62Rocky Mountain Review HEIDI BYRNES, ed. Contemporary Perceptions of Language: Interdisciplinary Dimensions. Georgetown University Round Table on Languages and Linguistics, 1982. Washington: Georgetown University Press, 1982. 245 p. periphery of linguistic studies; in Heidi Byrne's words "the theme of the conference [is] . . . 'human linguistics'" (xii). She also states that "There continues to be no substitute for detailed empirical work ..." and then makes a promise: "I am fully satisfied that the papers in this volume bear this out" (x). The promise is unfortunate since the first paper by John R. Ross is not empirical and gives reference to only one empirical work, that of Victor H. Yngve. The whole article focuses on Maslow's statement: "It is the work of art for he has little else to say. This particular Round Table centered on issues which are largely on the that creates the human perspective in which information turns to truth" (29). If Ross had quoted this statement first, he could have saved 29 pages of print Fortunately, Judith Irvine's paper, "Language and Affect," offers empirical evidence on how the Wolof people mark affect within the language, touching on signals that are used to mark the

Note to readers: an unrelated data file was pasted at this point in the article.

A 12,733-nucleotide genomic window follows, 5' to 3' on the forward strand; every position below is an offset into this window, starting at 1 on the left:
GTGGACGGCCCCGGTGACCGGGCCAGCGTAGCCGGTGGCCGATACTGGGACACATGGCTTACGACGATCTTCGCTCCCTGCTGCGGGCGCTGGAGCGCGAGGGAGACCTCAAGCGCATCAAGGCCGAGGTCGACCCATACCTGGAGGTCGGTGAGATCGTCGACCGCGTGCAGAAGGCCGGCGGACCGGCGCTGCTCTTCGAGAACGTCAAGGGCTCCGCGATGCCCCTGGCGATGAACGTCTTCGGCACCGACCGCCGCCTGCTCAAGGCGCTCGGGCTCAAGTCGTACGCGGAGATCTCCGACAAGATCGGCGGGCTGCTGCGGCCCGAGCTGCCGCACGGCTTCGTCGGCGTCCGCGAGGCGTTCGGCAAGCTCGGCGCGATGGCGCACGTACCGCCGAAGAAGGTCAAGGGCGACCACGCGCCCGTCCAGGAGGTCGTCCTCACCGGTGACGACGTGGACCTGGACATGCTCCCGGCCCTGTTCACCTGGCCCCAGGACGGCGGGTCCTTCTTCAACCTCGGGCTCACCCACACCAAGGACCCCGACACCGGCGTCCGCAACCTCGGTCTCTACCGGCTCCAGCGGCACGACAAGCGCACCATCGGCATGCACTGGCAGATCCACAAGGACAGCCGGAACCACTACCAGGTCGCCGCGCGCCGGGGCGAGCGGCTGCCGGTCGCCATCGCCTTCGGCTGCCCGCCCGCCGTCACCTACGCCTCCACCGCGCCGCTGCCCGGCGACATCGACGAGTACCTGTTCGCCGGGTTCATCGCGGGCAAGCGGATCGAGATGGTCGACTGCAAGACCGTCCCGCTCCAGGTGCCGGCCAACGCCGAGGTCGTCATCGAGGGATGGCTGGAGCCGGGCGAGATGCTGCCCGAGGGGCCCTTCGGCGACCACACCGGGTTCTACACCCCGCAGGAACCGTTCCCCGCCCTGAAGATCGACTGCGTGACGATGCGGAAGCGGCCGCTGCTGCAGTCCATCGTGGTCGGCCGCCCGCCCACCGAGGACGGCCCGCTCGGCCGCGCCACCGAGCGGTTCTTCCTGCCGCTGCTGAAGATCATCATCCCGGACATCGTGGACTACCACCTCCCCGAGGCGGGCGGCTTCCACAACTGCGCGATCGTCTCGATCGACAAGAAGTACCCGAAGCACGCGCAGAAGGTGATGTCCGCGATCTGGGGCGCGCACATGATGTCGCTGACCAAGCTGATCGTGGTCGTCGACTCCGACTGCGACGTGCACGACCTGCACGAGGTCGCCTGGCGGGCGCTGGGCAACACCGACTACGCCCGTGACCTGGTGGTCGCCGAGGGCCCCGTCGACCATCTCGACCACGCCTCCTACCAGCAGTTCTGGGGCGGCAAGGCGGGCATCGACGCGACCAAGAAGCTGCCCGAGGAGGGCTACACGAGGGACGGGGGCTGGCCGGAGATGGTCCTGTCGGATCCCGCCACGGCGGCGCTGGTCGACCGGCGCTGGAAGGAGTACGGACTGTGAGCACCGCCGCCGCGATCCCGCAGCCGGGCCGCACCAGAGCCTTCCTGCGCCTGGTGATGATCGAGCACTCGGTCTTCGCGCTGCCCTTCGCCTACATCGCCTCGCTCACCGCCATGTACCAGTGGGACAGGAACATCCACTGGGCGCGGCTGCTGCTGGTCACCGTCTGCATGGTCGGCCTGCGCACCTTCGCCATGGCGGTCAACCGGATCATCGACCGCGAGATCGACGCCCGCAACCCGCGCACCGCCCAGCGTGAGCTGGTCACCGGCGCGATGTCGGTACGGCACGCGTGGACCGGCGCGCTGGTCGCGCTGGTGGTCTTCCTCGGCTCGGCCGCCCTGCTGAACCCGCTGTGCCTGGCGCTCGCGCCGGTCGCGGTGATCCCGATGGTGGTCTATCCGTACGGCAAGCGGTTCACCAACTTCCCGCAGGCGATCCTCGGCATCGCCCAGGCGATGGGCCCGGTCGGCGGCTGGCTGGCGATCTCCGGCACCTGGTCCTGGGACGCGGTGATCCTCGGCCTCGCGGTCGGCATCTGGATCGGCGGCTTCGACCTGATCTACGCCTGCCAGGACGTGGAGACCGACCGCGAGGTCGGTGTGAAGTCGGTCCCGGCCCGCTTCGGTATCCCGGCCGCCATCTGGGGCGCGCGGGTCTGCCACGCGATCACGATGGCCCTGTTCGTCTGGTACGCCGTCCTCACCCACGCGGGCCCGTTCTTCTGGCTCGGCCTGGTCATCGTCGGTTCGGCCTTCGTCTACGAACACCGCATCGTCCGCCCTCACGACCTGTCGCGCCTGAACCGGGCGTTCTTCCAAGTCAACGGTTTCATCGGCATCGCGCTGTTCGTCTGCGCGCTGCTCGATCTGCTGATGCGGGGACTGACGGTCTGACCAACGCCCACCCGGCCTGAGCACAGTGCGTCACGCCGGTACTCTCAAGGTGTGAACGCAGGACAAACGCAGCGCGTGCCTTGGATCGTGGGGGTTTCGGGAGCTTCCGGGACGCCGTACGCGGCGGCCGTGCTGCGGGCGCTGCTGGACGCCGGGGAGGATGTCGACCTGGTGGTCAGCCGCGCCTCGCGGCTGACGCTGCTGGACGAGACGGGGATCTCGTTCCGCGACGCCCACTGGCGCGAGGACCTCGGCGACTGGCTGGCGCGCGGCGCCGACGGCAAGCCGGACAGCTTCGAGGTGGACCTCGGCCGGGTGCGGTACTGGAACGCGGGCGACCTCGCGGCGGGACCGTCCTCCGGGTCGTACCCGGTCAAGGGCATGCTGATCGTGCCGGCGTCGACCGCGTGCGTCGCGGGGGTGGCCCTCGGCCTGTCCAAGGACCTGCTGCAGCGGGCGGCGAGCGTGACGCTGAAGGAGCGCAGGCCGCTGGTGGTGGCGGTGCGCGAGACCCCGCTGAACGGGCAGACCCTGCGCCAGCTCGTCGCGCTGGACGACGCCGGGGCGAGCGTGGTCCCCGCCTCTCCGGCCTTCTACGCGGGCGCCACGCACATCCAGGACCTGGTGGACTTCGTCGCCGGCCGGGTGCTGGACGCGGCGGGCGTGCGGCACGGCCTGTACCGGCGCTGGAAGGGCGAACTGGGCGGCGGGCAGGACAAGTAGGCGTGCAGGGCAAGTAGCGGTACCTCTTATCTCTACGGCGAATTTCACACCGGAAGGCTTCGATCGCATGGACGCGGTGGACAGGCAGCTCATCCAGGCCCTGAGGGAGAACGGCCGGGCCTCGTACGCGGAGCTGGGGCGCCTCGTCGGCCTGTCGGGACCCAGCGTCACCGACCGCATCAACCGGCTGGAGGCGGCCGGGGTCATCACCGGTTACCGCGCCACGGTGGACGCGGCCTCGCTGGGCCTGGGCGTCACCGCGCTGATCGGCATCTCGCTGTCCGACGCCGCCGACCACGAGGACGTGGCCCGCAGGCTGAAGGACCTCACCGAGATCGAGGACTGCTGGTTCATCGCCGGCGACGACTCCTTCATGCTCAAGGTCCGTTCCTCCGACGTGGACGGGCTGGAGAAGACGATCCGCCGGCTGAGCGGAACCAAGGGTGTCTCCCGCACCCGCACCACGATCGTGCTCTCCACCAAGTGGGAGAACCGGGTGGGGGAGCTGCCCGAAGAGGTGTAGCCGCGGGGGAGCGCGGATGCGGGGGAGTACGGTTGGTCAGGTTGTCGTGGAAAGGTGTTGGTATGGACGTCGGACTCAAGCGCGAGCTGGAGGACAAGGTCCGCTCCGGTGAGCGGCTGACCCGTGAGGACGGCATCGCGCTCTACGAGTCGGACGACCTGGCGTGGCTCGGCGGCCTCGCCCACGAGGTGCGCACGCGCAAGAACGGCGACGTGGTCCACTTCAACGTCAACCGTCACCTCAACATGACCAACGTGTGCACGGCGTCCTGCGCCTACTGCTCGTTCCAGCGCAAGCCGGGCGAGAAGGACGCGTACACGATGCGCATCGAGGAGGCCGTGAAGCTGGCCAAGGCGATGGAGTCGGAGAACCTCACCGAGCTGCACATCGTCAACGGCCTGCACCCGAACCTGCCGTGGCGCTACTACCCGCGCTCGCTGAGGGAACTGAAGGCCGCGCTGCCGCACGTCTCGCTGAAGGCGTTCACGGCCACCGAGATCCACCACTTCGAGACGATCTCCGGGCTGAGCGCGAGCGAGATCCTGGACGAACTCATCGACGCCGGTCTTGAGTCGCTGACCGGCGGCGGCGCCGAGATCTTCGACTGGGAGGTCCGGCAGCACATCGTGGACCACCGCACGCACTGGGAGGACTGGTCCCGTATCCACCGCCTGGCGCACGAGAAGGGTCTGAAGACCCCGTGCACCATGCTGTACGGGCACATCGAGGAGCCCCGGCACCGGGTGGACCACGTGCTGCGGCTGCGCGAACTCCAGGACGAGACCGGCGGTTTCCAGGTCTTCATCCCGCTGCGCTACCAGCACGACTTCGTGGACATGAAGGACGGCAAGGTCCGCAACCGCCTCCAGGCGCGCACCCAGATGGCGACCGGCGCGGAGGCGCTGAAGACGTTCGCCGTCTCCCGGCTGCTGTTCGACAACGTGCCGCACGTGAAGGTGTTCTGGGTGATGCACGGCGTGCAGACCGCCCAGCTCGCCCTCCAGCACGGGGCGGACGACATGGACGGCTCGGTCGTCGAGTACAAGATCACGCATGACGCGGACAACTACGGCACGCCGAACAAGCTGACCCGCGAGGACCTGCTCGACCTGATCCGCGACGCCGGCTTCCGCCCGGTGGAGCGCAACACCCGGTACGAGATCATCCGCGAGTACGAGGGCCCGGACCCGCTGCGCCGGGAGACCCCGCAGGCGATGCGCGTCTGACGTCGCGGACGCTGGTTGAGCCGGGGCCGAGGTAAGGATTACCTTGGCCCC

Rocky Mountain Review – Rocky Mountain Modern Language Association
Published: Jan 6, 1985
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